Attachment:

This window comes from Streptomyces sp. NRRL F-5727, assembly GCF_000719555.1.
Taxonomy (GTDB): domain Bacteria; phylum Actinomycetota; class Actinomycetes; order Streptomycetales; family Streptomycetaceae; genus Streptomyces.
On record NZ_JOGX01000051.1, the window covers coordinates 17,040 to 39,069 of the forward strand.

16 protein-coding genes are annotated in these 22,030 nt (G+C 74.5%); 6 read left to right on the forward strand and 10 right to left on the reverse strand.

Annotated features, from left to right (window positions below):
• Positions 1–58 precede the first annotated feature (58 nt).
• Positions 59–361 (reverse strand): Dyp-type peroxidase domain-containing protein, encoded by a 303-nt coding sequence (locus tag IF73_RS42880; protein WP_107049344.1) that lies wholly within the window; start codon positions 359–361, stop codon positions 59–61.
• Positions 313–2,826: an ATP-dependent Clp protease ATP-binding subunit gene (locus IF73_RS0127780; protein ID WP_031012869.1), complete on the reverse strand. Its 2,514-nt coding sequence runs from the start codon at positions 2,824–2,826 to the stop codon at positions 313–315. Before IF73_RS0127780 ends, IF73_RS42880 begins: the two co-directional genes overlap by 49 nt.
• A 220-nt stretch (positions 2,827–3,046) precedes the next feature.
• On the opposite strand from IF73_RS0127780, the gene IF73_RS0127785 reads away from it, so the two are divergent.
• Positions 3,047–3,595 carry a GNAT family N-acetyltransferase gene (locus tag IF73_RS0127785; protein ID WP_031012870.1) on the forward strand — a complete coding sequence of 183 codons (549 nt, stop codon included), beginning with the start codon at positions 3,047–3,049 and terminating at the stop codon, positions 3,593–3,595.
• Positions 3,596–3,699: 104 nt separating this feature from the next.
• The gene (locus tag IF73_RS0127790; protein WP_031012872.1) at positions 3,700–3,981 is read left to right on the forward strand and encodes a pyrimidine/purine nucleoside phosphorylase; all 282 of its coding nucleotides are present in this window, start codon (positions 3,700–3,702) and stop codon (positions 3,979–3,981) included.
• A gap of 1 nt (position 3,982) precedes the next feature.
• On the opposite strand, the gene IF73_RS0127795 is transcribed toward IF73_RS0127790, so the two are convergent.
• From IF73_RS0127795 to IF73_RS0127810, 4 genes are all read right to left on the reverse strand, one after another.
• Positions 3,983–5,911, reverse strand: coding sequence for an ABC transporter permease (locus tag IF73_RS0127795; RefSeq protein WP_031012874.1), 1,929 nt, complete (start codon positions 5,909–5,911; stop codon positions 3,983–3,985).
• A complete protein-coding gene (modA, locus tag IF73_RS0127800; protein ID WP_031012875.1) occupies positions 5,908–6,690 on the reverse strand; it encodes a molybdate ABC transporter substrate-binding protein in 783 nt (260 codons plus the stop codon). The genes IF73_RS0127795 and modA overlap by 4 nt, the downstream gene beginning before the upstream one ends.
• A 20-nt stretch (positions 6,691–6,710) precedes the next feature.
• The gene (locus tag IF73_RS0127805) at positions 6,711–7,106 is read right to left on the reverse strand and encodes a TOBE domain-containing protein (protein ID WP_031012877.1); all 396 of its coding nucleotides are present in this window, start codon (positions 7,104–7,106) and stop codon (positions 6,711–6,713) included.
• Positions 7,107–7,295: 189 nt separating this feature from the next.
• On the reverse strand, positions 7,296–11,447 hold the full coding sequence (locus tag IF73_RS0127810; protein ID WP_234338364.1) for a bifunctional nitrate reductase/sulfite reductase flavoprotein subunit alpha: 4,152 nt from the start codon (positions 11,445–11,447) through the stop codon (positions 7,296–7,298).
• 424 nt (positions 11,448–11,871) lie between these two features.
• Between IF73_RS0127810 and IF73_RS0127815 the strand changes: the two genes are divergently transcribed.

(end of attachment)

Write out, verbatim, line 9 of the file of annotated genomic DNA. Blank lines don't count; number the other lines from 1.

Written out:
• A 220-nt stretch (positions 2,827–3,046) precedes the next feature.